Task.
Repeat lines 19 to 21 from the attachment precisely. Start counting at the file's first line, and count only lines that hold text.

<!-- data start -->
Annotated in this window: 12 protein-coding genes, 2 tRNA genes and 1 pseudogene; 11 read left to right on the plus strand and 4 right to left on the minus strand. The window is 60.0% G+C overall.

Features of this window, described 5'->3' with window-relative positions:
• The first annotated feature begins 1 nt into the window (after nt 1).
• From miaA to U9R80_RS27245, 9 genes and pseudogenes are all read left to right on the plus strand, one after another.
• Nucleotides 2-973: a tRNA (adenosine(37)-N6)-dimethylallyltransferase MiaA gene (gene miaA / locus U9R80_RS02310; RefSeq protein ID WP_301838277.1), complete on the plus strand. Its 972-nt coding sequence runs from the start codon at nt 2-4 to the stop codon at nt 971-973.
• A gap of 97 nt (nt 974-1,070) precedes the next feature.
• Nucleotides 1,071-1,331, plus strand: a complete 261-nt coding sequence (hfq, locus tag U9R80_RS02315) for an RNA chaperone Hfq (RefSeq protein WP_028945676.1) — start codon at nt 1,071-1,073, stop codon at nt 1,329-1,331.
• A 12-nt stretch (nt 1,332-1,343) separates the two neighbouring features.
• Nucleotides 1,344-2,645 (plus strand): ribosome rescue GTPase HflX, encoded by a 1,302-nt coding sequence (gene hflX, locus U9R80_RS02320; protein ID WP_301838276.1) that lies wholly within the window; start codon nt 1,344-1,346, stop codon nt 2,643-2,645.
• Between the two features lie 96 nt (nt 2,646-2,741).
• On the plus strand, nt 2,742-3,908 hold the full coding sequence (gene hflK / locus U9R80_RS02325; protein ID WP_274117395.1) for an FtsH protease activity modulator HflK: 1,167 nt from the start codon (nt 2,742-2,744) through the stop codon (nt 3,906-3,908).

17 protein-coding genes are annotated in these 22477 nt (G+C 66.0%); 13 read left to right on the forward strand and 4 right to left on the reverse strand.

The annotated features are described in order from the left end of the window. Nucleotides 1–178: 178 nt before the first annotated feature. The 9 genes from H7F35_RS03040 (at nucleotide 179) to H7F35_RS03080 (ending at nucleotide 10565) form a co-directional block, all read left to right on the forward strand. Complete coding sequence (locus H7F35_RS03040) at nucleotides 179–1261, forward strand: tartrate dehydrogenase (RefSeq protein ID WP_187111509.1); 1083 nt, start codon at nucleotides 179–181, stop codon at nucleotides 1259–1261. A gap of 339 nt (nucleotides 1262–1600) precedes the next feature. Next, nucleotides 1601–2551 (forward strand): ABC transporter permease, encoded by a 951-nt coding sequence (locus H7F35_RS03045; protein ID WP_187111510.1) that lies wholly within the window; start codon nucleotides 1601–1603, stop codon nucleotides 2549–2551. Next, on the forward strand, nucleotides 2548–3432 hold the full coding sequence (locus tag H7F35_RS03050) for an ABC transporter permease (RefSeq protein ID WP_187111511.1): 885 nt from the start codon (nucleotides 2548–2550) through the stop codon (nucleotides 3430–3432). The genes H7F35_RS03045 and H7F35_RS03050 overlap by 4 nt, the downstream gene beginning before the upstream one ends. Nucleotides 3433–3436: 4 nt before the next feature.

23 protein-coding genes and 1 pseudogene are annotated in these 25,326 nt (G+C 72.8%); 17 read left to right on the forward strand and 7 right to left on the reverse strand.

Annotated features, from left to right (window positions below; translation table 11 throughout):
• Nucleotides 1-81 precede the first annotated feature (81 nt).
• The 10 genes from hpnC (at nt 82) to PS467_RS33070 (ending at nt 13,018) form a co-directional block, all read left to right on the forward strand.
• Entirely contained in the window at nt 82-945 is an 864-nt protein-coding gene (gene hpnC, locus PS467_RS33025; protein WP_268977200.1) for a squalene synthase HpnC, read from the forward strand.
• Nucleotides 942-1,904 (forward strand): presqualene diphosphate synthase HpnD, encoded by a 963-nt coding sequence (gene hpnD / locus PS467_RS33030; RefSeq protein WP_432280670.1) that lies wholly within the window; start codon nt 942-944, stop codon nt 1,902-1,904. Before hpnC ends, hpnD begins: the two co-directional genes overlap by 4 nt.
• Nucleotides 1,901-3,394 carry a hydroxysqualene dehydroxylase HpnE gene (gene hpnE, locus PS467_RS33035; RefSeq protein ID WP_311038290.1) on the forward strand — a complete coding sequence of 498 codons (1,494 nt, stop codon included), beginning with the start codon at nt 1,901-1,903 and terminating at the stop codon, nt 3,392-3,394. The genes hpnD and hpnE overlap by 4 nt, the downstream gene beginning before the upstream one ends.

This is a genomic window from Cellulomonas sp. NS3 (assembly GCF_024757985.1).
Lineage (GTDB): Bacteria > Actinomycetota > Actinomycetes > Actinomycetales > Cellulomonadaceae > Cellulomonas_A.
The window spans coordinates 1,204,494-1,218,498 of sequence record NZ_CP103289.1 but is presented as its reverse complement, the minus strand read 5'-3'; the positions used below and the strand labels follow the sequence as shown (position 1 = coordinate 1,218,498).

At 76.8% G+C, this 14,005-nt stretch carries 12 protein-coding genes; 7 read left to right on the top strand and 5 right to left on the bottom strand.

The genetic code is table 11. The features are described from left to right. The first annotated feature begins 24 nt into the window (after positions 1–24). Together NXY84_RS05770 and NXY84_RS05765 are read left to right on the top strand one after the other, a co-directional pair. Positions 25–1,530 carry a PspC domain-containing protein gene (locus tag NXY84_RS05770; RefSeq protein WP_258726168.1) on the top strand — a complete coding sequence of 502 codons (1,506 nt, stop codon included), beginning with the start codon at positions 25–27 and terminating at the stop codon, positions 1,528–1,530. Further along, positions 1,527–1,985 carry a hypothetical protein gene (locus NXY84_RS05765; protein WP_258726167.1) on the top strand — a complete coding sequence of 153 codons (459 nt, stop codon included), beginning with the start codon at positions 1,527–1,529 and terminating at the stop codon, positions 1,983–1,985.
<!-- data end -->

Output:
• Nucleotides 942-1,904 (forward strand): presqualene diphosphate synthase HpnD, encoded by a 963-nt coding sequence (gene hpnD / locus PS467_RS33030; RefSeq protein WP_432280670.1) that lies wholly within the window; start codon nt 942-944, stop codon nt 1,902-1,904. Before hpnC ends, hpnD begins: the two co-directional genes overlap by 4 nt.
• Nucleotides 1,901-3,394 carry a hydroxysqualene dehydroxylase HpnE gene (gene hpnE, locus PS467_RS33035; RefSeq protein ID WP_311038290.1) on the forward strand — a complete coding sequence of 498 codons (1,494 nt, stop codon included), beginning with the start codon at nt 1,901-1,903 and terminating at the stop codon, nt 3,392-3,394. The genes hpnD and hpnE overlap by 4 nt, the downstream gene beginning before the upstream one ends.

This is a genomic window from Cellulomonas sp. NS3 (assembly GCF_024757985.1).